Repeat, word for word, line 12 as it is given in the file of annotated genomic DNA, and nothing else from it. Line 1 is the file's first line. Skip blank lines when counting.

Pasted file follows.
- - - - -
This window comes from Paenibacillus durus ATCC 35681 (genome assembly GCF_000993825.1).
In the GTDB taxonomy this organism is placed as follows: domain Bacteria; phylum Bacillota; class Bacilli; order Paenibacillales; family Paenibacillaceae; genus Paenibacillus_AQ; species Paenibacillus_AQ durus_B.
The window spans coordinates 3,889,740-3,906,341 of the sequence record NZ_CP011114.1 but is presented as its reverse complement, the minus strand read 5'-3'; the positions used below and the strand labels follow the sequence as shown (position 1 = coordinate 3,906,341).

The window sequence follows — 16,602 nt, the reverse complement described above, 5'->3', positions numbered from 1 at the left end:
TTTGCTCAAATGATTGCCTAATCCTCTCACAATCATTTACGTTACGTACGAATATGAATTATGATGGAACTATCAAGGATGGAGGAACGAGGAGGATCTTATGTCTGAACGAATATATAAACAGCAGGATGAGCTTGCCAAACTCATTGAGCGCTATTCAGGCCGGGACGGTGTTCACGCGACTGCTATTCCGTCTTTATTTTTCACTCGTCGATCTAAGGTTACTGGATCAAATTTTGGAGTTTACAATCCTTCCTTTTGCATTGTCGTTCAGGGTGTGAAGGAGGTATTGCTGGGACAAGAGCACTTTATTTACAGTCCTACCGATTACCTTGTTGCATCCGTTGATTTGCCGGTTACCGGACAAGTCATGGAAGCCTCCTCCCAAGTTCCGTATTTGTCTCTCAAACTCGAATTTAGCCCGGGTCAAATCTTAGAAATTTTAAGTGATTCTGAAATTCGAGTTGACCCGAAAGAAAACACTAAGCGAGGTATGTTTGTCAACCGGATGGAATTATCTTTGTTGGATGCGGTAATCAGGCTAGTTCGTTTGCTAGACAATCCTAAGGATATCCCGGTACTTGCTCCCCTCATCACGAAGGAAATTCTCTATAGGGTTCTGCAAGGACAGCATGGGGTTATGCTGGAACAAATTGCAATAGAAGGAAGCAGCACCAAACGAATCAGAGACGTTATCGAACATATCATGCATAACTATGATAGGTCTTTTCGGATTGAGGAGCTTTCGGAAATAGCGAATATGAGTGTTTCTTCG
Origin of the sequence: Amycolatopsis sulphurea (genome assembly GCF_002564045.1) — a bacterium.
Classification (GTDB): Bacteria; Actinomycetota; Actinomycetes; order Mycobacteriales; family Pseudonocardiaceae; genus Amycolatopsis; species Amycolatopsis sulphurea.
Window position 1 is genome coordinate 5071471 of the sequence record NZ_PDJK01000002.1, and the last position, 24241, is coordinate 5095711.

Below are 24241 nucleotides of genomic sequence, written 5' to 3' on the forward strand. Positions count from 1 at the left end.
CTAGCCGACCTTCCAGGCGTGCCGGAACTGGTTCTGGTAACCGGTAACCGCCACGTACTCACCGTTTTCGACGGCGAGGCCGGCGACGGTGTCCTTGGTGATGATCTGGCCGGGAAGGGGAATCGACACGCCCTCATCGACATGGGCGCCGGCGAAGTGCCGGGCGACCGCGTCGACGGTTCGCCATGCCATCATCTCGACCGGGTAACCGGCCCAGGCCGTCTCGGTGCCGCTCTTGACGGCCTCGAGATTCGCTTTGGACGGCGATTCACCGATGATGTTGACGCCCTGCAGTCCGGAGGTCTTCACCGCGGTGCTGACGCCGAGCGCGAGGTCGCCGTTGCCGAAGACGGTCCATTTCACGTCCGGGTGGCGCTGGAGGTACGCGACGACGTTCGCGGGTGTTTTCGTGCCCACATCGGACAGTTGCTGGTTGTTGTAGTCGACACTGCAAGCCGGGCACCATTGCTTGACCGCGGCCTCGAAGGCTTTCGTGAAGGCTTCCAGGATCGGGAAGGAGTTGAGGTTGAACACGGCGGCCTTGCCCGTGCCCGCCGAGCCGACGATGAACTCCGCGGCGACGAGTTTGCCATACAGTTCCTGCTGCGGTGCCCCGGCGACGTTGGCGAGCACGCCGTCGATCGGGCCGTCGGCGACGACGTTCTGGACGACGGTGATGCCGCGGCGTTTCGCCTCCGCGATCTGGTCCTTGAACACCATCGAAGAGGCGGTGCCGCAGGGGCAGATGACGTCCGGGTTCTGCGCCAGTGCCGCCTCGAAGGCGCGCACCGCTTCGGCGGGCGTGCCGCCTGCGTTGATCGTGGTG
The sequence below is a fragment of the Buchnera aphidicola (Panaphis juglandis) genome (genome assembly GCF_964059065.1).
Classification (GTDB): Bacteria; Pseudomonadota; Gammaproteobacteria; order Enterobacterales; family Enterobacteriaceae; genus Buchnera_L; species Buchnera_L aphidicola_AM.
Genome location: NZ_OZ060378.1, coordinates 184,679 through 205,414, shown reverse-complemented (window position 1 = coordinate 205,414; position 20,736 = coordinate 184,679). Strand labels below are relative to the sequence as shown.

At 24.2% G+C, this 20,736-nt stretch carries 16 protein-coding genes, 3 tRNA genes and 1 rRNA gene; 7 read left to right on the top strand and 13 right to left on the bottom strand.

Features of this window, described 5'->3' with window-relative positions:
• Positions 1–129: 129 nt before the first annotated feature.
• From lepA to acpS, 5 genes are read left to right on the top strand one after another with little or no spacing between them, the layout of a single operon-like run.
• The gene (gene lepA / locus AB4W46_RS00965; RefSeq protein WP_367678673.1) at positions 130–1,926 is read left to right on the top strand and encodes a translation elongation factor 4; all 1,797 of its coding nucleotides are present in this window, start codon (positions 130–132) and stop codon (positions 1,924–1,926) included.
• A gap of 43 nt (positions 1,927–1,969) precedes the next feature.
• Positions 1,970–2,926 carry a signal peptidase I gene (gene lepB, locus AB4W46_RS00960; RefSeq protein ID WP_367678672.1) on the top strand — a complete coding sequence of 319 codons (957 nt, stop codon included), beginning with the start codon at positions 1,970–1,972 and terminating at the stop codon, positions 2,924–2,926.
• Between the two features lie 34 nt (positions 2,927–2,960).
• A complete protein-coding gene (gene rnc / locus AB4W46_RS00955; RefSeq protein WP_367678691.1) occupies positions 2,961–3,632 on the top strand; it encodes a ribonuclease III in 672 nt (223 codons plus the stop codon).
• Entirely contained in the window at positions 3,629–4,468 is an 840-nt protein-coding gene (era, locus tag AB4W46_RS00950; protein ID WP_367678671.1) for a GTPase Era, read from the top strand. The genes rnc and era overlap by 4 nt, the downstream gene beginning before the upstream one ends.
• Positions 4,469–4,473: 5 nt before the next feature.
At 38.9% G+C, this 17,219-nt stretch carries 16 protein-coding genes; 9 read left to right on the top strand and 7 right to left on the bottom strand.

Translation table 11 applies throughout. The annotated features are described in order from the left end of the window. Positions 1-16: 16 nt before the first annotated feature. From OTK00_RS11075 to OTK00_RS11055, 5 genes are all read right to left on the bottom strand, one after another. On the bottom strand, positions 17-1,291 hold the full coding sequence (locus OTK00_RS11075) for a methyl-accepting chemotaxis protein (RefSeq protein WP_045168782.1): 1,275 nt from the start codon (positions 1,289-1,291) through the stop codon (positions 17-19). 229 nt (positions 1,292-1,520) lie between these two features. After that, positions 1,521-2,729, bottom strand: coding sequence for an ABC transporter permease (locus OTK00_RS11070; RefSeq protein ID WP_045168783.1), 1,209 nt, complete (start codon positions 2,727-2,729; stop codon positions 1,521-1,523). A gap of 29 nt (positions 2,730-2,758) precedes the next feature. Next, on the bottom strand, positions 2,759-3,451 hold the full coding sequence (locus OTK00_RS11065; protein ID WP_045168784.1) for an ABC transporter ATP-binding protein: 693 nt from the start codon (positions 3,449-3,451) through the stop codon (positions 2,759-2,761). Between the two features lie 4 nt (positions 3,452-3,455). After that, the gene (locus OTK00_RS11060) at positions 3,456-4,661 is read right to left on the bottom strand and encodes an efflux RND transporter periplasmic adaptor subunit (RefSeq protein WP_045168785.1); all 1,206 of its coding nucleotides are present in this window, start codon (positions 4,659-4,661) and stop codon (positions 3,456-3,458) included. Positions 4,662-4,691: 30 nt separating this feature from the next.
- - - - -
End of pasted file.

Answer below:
Classification (GTDB): Bacteria; Pseudomonadota; Gammaproteobacteria; order Enterobacterales; family Enterobacteriaceae; genus Buchnera_L; species Buchnera_L aphidicola_AM.